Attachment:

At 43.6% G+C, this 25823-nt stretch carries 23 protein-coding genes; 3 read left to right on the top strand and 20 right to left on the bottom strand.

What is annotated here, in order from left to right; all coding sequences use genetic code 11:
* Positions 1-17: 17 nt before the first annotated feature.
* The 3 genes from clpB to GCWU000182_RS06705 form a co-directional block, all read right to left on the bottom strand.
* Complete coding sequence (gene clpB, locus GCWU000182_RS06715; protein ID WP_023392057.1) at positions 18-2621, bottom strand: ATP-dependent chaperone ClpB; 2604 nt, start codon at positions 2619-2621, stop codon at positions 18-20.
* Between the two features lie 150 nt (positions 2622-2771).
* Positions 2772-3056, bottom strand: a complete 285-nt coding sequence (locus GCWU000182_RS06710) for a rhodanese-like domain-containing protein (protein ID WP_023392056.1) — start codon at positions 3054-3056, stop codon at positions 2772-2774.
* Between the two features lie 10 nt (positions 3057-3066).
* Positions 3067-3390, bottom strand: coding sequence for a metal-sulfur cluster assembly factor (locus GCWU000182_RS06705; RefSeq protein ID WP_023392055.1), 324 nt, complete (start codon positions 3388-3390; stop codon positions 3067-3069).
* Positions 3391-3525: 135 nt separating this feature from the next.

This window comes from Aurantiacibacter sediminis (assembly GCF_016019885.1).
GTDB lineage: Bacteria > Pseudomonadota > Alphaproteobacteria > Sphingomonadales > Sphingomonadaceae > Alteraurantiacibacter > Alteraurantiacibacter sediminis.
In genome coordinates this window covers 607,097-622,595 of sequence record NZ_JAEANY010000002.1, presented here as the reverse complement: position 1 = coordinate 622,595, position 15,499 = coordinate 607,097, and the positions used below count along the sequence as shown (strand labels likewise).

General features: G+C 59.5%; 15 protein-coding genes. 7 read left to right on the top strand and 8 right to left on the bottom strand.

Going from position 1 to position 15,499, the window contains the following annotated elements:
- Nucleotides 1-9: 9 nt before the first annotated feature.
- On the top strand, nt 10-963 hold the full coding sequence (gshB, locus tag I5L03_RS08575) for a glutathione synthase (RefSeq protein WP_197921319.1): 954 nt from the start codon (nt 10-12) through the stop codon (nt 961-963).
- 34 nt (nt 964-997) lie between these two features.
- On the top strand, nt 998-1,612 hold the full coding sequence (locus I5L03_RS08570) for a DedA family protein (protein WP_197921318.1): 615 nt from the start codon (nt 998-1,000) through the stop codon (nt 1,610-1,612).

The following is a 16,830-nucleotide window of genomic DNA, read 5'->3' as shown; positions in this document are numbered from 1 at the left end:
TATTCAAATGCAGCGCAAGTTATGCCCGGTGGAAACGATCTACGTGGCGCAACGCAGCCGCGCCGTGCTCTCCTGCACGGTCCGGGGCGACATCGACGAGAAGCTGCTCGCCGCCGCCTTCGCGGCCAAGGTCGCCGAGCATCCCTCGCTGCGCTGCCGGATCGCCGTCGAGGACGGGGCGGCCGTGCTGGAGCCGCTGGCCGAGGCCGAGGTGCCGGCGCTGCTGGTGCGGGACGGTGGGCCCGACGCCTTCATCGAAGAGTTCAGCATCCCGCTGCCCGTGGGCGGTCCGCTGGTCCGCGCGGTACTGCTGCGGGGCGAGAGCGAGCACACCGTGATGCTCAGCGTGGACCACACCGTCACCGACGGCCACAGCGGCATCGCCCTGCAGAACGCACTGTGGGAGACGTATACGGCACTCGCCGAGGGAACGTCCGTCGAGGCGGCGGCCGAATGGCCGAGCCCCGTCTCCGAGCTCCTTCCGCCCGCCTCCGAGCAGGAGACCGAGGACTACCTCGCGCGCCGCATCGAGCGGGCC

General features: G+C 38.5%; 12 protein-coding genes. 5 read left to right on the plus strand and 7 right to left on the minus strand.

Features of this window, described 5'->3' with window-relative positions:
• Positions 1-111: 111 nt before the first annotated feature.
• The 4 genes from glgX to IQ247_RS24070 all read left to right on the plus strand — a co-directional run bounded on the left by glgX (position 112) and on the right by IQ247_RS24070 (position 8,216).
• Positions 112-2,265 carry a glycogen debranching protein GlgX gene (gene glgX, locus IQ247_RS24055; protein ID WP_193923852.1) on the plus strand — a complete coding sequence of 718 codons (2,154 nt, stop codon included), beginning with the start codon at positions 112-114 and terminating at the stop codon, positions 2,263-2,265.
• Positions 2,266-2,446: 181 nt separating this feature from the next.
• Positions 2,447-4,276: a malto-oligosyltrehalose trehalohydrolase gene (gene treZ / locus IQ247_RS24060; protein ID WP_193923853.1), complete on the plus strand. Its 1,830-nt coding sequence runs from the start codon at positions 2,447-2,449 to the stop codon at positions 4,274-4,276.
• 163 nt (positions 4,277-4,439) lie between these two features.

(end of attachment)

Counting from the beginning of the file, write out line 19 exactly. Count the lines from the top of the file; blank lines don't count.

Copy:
- On the top strand, nt 998-1,612 hold the full coding sequence (locus I5L03_RS08570) for a DedA family protein (protein WP_197921318.1): 615 nt from the start codon (nt 998-1,000) through the stop codon (nt 1,610-1,612).